Ireland retirement was ‘hardest decision’ for David McGoldrick

Sheffield United striker full of praise for Stephen Kenny and his coaching staff

Ireland’s David McGoldrick and Matt Doherty dejected after the EUro 2020 qualifier against Denmark last November. Photo: James Crombie/Inpho

Ireland’s David McGoldrick and Matt Doherty dejected after the EUro 2020 qualifier against Denmark last November. Photo: James Crombie/Inpho

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David McGoldrick says the decision to retire from international football was the toughest of his career.

The Sheffield United striker turned 33 last Sunday, just weeks after he announced that he would no longer play for Ireland, having decided to concentrate on his family and his club career.

“I was 16 when I made my (professional) debut (with Notts County), and I was 32 when I retired from international football, that’s 16 years – and I had to wait 15 years to play in the Premier League,” McGoldrick said.

“I’m in the Premier League now, and I want to make sure I’m at my best. I’ve had a lot of injuries in my career, and especially now with so many international games played in the space in between (league games), I wanted to make sure I was right, to extend my club career by being the best I can.

“It was a tough decision, a really tough decision, but hopefully it’s the right decision.”

McGoldrick made the call after the penalty shootout defeat to Slovakia in October ended Ireland’s Euro 2020 dream.

The forward played through injury in Slovakia, and though Ireland boss Stephen Kenny claimed the player made his decision based on the knock-on effect of that injury, McGoldrick admitted he had been considering it for some time.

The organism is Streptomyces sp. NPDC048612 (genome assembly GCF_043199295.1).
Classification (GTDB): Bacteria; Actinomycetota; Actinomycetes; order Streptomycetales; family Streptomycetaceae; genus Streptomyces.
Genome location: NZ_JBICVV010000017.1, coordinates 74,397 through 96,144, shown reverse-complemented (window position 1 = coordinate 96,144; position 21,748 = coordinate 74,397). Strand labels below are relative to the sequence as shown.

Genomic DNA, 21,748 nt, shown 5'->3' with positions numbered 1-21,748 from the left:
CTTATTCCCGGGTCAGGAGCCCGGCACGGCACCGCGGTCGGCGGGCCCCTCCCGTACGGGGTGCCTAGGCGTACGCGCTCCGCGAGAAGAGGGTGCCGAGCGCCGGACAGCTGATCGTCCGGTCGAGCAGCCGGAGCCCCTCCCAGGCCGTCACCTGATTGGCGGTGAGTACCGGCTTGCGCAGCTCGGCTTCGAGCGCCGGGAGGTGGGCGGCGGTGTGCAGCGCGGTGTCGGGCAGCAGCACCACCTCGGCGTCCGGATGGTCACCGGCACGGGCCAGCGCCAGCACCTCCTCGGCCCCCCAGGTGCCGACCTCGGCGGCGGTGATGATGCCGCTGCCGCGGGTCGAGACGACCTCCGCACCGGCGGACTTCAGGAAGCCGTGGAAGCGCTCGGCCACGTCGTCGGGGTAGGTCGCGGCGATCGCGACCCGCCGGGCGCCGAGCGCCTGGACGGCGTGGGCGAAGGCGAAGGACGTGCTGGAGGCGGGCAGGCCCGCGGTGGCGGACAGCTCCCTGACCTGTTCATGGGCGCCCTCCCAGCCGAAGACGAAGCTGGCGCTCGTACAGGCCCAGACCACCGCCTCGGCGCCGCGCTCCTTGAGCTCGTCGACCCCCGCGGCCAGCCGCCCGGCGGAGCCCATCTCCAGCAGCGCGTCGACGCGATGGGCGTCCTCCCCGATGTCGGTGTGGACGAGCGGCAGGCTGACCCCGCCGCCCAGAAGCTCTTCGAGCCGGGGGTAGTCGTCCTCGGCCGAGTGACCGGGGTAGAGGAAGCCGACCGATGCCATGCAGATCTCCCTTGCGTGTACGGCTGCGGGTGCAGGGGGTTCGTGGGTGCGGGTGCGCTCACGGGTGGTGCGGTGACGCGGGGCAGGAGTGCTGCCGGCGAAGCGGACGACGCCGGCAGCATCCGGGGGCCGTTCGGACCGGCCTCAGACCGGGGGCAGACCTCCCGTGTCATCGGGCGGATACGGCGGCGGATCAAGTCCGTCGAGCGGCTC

“I didn’t make my mind up just because of the injury, it’s been on my mind,” McGoldrick said. “I have picked up quite a few injuries, and I’ve gone and played, so I want to play for my country. If we’d qualified, I’d have stayed on.

“It was the hardest decision I’ve made in football.

“I had sleepless nights when I had to tell the manager, it was really tough. He’s a really, really good manager and a top man.

“I didn’t think I had the right to state my retirement but he wanted me to put it out there. I just wanted to go away quietly, but the man he is, he wanted me to state it.

“It was a bit of an ordeal for me to come out and say ‘I’m officially retiring’, because I didn’t think I had that right. It was a tough decision.”

McGoldrick won 14 international caps since his debut against the United States in 2014 under Martin O’Neill, and scored just once, in last year’s Euro 2020 qualifier with Switzerland.

Not for turning

Kenny was disappointed to lose the experienced forward’s services, and despite the efforts of Sheffield United and Ireland teammates Enda Stevens and John Egan, the player is not for turning.

“They have been asking, yeah, most definitely,” McGoldrick laughed. “But I’m concentrating on my club career – I’ve made that decision, and I’m sticking with it.

“It wasn’t until I was 32 that I played Premier League football, even though I was signed by a Premier League club when I was 16. It took all these years to come.

“This is where every player wants to be, you’ll hear every player say it. I’m no different. I want to stay here as long as I can.”

McGoldrick watched on from a distance as Ireland struggled for goals since his retirement, with last month’s 0-0 draw against Bulgaria extending the team’s run of games without a goal to seven.

But the forward is optimistic that things can change, with the likes of Adam Idah, Troy Parrott and Aaron Connolly part of a talented group of forwards. He also had praise for the coaching talent of Kenny and his assistants, Damien Duff and Keith Andrews.

McGoldrick said: “I’ve got big hopes, I trained with them all, I trained with Troy, Adam, Aaron Connolly as well. They’re good players.

“Adam’s a really physical lad, he’s young, he’s strong, he’s got a good touch, he’s an all-rounder as a striker, I’ve high hopes for him. Troy, as well, he’s younger but he has ability, he can finish, he works hard.

“I still believe the setup there is in a good state, they’ve just had crazy, crazy things going off. People can see what’s going on.

“Stephen’s a really good manager, and the coaching staff with Duffer and Keith Andrews, they’re - and I’m not just saying it - two of the best coaches I’ve worked under.

“Their ideas, their voices, all the boys love working for the manager and the staff. I think, like with us [Sheffield United], a good result is massive.”

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